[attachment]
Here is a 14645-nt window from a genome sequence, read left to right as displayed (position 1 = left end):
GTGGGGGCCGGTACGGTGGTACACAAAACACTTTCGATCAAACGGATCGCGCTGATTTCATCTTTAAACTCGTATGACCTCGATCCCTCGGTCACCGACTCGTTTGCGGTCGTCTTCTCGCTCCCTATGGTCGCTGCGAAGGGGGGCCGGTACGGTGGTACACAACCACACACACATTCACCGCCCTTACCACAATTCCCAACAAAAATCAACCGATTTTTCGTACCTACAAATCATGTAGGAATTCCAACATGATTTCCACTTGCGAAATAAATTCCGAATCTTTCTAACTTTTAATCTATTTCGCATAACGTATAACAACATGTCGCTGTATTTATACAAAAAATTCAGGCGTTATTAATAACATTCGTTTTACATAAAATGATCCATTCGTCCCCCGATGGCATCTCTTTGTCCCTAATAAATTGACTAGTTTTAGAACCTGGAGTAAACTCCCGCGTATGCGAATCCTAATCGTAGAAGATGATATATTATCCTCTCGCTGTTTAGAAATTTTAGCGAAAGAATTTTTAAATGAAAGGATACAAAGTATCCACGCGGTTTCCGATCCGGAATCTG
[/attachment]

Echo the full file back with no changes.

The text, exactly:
Here is a 14645-nt window from a genome sequence, read left to right as displayed (position 1 = left end):
GTGGGGGCCGGTACGGTGGTACACAAAACACTTTCGATCAAACGGATCGCGCTGATTTCATCTTTAAACTCGTATGACCTCGATCCCTCGGTCACCGACTCGTTTGCGGTCGTCTTCTCGCTCCCTATGGTCGCTGCGAAGGGGGGCCGGTACGGTGGTACACAACCACACACACATTCACCGCCCTTACCACAATTCCCAACAAAAATCAACCGATTTTTCGTACCTACAAATCATGTAGGAATTCCAACATGATTTCCACTTGCGAAATAAATTCCGAATCTTTCTAACTTTTAATCTATTTCGCATAACGTATAACAACATGTCGCTGTATTTATACAAAAAATTCAGGCGTTATTAATAACATTCGTTTTACATAAAATGATCCATTCGTCCCCCGATGGCATCTCTTTGTCCCTAATAAATTGACTAGTTTTAGAACCTGGAGTAAACTCCCGCGTATGCGAATCCTAATCGTAGAAGATGATATATTATCCTCTCGCTGTTTAGAAATTTTAGCGAAAGAATTTTTAAATGAAAGGATACAAAGTATCCACGCGGTTTCCGATCCGGAATCTG